“I’m fed up with London this week… It does nothing for me anymore.”
David Hemmings in Blow Up.
In America, there’s an on-going debate for screenwriters whether they should stay where they are (in US suburbia) or head for the sunnier climbs of Los Angeles, cinema’s epicentre. There’s certainly a lot of practical logic with the idea that if you want to be part of something then you should be there to participate, and moving to LA to duck and dive within the system is a must for those young, old, brave, lucky and desperate enough to succeed.
Fortunately, because screenwriters can make a living without ostensibly having to deal with another human being, there is an argument about whether you have to be in the physical locality of LA at all. However, while most execs, agents and production companies will be after a good script no matter where it’s written or where the writer hails from, there can be no denying that if you’re not part of the scene, it’s unlikely that you’ll be given the respect and credibility that you would prefer. In a world where the swift efficiency of a “meet and greet” is king, there’s little substitute for face-to-face networking and familiarity.
Here in the UK the question is: ‘do I need to move to London to establish and advance my career?’ The answer: preferably yes, not catastrophic if no. Why? Because the UK is a very small place compared to the grand expanse of America. If you live in the Scottish Highlands and manage to snag a producer’s interest in London, and he invites you for a meeting, the worst you’re looking at is a six hour train journey to England’s capital. Bosh, done. And of course, the advent of broadband and everyone’s over-reliance on email means that ongoing communication can be maintained at an agreeable level.
For television, it’s a completely different picture because various regions and broadcasters have plenty of exciting production and activity. In London itself, most of the film world is controlled in Soho and its immediate vicinity. It’s a small community, incestuous and parochial, and nepotism and favouritism flourishes with the ease of an email. If you live outside of this world, then you’re not part of it, and you’re not being spoken about, and you’re not being known, and you’re not being mentioned. Your script may land in their in-box but you’re just another wannabe or just another reject until they can put a face to the name.
This sounds like a harsh reality but it has different shades of truth to it. Yes, it’s better to schmooze in London and to be known within the industry than it is if you’re just a graduate from Leicester with no real contacts. But access to London is easy and fairly reliable so if you’ve really got a great script, it doesn’t matter who you are or where you come from.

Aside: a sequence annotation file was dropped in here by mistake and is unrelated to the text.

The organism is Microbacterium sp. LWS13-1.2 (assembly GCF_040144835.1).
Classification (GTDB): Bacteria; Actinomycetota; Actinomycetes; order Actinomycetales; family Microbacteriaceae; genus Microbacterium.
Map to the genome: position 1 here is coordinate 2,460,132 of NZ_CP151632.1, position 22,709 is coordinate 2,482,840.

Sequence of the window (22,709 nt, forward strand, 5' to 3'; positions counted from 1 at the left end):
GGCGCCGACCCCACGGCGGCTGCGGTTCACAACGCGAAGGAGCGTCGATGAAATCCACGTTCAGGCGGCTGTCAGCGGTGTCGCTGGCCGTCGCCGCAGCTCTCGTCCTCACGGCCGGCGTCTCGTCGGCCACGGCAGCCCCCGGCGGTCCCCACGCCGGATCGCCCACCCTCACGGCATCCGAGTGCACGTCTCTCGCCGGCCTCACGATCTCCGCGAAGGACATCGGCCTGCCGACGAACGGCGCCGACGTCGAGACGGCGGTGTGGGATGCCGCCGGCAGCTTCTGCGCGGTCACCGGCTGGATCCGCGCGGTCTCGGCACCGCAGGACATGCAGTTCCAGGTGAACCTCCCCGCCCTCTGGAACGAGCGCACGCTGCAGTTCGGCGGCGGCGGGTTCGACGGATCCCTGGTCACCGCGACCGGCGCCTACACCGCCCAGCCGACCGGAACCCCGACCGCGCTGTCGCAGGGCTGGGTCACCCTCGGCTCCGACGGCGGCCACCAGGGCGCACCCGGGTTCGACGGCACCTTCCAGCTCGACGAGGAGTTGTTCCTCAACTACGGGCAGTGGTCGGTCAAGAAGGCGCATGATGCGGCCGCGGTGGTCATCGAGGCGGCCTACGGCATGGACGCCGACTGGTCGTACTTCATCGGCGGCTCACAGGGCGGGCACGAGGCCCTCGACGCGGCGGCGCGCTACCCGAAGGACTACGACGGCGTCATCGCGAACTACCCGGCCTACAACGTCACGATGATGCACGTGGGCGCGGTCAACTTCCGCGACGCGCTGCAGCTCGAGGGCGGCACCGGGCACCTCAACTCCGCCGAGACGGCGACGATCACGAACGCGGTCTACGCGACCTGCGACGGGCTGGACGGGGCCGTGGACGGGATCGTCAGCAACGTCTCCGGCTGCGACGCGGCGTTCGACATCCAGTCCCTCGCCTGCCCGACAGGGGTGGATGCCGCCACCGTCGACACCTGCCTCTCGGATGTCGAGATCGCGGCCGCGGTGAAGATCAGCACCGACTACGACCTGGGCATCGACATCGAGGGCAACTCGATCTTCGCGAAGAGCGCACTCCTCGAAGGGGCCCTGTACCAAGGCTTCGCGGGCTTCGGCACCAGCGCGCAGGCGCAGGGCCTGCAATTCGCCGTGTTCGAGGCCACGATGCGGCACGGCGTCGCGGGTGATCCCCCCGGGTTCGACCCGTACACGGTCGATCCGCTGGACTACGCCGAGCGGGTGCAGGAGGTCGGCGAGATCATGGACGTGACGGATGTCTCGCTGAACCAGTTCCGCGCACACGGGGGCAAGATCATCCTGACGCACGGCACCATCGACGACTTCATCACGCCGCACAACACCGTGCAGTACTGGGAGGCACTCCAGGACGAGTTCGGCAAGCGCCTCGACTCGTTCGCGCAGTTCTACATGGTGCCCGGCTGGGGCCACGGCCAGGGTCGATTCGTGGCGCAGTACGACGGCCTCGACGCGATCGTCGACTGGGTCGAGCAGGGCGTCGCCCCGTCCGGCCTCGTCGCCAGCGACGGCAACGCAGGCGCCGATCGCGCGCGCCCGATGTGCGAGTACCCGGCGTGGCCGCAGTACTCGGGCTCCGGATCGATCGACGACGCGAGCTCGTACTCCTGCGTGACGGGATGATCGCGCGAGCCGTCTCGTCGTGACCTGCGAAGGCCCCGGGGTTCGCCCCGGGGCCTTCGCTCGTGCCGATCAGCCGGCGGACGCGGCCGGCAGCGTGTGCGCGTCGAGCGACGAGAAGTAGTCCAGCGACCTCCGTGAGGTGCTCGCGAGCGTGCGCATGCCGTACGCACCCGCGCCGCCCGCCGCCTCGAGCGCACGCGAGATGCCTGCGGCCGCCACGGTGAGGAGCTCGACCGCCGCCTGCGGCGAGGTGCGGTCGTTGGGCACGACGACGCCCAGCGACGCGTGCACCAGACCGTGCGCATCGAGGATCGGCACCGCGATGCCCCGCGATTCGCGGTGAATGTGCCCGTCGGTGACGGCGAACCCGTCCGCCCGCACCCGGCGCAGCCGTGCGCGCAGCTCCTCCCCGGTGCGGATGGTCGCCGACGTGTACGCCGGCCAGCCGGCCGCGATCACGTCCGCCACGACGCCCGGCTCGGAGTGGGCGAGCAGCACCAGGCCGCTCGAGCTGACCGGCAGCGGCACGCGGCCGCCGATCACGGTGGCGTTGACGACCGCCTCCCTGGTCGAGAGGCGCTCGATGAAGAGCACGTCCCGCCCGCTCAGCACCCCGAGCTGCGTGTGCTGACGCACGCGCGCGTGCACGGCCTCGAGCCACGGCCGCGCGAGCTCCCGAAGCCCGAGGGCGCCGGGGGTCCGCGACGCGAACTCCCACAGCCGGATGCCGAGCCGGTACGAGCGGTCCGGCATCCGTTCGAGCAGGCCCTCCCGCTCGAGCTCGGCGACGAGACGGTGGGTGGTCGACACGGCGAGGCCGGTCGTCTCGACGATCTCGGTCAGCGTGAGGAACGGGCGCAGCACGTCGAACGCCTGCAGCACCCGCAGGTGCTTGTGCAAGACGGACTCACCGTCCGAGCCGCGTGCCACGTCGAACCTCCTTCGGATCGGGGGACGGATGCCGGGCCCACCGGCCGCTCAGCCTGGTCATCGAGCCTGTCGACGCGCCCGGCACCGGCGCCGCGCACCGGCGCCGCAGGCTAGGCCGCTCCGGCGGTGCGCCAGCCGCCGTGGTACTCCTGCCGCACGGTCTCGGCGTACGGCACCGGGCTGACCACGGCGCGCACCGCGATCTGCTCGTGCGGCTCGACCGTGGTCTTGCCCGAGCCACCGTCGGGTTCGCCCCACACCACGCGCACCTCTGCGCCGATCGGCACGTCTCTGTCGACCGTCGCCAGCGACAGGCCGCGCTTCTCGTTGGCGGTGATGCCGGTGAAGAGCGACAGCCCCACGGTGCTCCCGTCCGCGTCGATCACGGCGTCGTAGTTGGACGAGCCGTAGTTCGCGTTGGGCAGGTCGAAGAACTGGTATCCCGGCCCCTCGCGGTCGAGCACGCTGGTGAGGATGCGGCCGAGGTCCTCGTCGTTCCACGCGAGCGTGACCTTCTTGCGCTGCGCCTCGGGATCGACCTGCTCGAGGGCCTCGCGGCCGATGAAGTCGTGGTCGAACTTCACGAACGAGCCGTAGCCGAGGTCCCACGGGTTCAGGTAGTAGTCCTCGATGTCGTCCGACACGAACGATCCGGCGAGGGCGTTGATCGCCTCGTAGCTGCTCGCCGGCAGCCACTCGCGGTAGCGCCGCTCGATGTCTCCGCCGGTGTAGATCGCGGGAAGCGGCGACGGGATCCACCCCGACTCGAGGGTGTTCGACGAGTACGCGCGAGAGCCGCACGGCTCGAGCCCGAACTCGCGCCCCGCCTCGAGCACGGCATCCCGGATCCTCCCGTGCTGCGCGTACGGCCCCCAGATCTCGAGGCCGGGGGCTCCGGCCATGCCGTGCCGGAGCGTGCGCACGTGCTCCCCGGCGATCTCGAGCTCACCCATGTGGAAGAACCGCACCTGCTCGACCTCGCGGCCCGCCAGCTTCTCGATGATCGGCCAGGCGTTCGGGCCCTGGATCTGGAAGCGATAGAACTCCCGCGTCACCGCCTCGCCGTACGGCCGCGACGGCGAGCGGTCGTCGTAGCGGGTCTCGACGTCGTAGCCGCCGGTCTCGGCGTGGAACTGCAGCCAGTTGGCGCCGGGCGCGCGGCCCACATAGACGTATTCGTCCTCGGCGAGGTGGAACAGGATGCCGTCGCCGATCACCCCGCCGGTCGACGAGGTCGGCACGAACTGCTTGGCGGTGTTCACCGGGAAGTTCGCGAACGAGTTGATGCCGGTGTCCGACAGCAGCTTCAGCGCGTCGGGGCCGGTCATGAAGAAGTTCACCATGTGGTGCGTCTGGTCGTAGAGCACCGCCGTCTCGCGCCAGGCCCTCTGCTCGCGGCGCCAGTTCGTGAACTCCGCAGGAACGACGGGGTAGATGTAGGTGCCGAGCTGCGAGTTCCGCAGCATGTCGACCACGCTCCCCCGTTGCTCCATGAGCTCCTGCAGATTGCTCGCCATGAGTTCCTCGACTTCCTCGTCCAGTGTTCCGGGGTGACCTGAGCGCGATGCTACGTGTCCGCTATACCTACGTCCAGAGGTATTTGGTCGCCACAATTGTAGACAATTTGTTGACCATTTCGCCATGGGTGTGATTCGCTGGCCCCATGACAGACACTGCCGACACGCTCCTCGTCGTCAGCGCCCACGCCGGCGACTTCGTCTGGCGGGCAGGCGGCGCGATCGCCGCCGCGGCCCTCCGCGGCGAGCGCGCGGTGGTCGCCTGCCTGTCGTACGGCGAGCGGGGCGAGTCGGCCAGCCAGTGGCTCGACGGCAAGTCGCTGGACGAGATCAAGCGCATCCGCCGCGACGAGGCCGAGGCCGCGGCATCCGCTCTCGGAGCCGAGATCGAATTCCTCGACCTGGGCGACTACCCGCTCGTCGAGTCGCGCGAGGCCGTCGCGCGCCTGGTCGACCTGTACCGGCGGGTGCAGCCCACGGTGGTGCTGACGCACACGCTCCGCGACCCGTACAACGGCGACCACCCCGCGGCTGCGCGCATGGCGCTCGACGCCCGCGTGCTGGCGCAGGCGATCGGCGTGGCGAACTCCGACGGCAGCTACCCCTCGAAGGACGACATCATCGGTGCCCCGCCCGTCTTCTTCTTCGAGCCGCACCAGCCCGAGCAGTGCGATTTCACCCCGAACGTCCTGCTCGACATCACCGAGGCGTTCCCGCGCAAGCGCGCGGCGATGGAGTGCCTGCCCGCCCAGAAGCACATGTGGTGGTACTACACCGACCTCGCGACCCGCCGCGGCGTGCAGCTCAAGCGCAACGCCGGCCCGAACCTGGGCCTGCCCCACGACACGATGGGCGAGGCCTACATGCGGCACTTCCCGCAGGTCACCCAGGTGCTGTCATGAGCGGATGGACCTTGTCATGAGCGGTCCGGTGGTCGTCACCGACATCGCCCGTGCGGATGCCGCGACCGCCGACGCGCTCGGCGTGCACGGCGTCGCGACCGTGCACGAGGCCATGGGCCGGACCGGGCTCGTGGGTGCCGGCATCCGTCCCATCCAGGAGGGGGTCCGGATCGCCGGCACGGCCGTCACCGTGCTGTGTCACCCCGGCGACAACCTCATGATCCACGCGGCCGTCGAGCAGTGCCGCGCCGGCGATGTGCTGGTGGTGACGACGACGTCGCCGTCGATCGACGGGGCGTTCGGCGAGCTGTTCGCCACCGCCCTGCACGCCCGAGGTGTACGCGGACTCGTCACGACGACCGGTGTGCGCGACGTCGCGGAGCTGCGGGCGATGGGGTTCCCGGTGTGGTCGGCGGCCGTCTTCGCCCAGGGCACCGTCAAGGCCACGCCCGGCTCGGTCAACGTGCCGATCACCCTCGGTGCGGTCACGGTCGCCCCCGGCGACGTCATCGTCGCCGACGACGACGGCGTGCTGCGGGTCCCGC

When I first arrived in the capital, it was a fun and exciting time, and within six months of media temping, I got my break at Channel 4. This could not and would not have happened in Dublin where I was previously residing. My work there had come to a standstill and I was barely making enough money to pay the rent, hence my move to London to give it a shot. And within a very short period of time, I had settled in nicely with an exciting job and equally interesting prospects down the line.
That’s what being and living in London gets you. Opportunity. It’s certainly granted me the chance to live and learn, and to apply that knowledge to advance my goals. Ironically, after eleven years of living in London, I’ve just moved to the south coast, near Bournemouth.
In my effort and focus to be a screenwriter over the last six/seven years, I inevitably didn’t have much reason or desire to be in the centre of town. Script reading helped to maintain contact with those in the know while the odd social occasion was also useful for showing my face. This line of socialising meant I was in London once or twice a week (unless you have lots of money, you’re probably living in Zone 4 or more, an hour’s commute each way).
But I grew weary of the tube and the trains, of the crowds, of the over-priced beer, of the dirt. So I’ve moved two hours away from the city as it provides me with easy access to continue my once/twice weekly jaunts whilst also enjoying the invigorating lifestyle of the coast. I’m far but not too far. I'm maintaining contact and shaking hands with the right people whilst also letting the growing strength of my work do most of the talking. But it’s important to continually make new contacts because you never know where opportunity will strike…